Turkey’s prioritization of its war against the PKK over the fight against ISIS should surprise no one, yet it does many Americans. Worse, they compound their surprise with indignation and accuse the Turks’ of treachery. Yet there is simply no comparison between the magnitude of the threat that ISIS poses to Turkey and the one that the PKK does. The latter alone poses a bona fide existential threat. As to treachery, from the Turkish point of view that word appropriately describes the readiness of the Americans to collaborate with the subsidiary of an organization the West itself officially labels terrorist and that has been the cause of a conflict that has taken the lives of an estimated 40,000 Turkish citizens. Should the PKK employ inside Turkey weapons supplied by Americans to the PYD in Syria, a major blowout in Turkish-American relations would not be unthinkable (although the altercation with Russia does reduce the likelihood that Turkey would risk its ties to the US).
A peaceful resolution of Turkey’s Kurdish Question is still not out of the question, and Turkey’s Kurds are far from united behind the PKK. Whereas in the June parliamentary elections, Kurdish voters abandoned the AKP en masse, substantial numbers came back to the party in the recent snap elections of October 2015. The PKK’s strident revolutionary ideology and cult of personality repels many Kurds, and with Kurdish integration into Turkish society only accelerating – Istanbul is the city with the world’s largest Kurdish population – the appeal of radicalism for some is fading even as others, such as the urban youth mentioned above, find it attractive. But the AKP has burned up much of its credibility with the Kurds. Such things as its perpetuation of a crude Turkish nationalist double-standard by championing Turkmen rebels in Syria and Iraq, its tolerance for mob violence against the pro-Kurdish People’s Democratic Party, and its suppression of law-abiding Kurdish activists at home alienate Turkish citizens of Kurdish descent.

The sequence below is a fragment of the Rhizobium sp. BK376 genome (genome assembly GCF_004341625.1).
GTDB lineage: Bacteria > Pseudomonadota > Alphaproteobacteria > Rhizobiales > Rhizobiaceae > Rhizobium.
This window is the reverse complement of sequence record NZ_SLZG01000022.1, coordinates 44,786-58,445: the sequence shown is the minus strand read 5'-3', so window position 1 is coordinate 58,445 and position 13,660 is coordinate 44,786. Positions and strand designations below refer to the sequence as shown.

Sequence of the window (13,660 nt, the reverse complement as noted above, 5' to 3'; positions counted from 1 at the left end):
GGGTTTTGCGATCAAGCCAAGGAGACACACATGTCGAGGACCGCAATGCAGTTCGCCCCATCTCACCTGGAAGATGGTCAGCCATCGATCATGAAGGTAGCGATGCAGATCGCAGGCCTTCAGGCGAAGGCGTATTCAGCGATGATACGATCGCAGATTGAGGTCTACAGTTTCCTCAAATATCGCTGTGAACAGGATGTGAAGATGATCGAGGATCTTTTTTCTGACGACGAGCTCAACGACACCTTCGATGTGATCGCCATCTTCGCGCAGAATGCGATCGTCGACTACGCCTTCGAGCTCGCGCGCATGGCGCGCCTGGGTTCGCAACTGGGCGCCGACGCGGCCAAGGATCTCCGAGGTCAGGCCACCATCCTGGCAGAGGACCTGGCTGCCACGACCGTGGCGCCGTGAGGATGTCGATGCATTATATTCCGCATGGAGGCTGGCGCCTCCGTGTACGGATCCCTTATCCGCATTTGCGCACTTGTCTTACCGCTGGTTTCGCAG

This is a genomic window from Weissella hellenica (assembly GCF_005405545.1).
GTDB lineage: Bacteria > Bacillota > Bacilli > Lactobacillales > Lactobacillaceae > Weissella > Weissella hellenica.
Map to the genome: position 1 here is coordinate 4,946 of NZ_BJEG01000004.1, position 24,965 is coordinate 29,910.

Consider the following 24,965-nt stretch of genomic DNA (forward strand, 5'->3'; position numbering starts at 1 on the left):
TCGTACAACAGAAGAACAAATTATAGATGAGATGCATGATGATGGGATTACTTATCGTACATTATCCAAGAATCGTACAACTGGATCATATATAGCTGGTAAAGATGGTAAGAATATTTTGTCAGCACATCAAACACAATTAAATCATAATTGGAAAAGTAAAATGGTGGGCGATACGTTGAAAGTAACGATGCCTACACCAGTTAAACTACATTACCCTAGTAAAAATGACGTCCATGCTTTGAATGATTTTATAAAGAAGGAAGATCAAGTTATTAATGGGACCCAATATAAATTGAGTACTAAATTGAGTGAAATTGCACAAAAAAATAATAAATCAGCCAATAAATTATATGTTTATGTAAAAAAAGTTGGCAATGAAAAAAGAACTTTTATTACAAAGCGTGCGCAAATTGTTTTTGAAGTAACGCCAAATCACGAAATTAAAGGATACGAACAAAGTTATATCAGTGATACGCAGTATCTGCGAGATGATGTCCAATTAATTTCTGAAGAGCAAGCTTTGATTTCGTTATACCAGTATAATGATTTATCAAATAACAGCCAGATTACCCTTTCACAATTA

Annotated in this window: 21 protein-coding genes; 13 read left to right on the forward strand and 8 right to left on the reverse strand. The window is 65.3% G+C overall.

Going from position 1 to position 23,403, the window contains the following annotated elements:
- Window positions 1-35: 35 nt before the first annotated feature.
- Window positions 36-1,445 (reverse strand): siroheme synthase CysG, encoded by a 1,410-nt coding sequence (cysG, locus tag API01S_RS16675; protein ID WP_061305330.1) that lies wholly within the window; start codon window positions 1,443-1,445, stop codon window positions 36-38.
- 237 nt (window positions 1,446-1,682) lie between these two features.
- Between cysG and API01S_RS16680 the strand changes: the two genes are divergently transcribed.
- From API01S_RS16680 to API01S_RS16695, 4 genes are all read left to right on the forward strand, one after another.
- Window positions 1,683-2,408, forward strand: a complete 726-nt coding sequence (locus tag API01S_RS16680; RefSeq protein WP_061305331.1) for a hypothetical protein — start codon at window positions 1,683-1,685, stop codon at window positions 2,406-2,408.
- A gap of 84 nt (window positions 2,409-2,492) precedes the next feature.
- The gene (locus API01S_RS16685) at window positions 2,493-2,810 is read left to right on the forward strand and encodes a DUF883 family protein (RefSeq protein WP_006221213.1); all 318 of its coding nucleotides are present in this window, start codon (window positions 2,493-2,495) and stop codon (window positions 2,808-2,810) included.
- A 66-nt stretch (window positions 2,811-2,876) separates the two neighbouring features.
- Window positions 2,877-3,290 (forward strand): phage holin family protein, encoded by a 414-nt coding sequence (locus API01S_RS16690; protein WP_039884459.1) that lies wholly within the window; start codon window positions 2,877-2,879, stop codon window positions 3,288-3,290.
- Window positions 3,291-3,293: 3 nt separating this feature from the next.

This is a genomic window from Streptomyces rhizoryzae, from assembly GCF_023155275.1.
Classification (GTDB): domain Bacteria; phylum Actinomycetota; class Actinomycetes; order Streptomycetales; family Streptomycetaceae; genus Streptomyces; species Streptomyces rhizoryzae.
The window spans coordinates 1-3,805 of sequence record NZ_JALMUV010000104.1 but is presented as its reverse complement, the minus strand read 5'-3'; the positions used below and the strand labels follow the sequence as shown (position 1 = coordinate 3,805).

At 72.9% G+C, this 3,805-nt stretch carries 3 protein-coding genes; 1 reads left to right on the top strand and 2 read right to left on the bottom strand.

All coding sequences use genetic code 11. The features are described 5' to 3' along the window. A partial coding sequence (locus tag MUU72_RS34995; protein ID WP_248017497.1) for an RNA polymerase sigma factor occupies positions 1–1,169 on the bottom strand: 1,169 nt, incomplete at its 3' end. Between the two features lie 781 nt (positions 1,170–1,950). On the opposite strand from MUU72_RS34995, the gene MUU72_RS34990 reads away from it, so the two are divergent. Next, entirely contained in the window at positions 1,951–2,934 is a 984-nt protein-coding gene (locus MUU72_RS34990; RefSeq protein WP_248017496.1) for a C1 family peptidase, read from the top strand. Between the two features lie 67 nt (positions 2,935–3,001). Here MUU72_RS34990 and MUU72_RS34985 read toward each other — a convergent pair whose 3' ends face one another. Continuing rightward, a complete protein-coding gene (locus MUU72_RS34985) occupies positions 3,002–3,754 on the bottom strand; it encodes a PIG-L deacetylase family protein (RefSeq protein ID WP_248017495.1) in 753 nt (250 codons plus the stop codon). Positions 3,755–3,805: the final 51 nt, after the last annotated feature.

ISIS understands this fault-line, and thus has targeted pro-Kurdish demonstrators in Diyarbakir (June 5), Suruç (20 July), and Ankara (10 July) with progressively more lethal bombs. The latter attack took the lives of over one-hundred people, making it the bloodiest terrorist act in Turkey’s history. Given the leftish orientation of the Kurdish movement in Turkey and its ties to the PKK, pro-Kurdish political rallies make logical targets for ISIS. But what makes the bombings truly effective is that they inflame the distrust many of Turkey’s Kurds feel toward their state, which they fear may not only not care about protecting them but might even be using ISIS to targeting them. Turkey today teeters on the brink of a civil war. The country once thought to be the dynamo that would pull the rest of the Middle East to liberal democracy is being dragged into the sort of self-destruction that has been grinding up Syria and Iraq, not to mention Yemen, Libya, and other Middle Eastern states.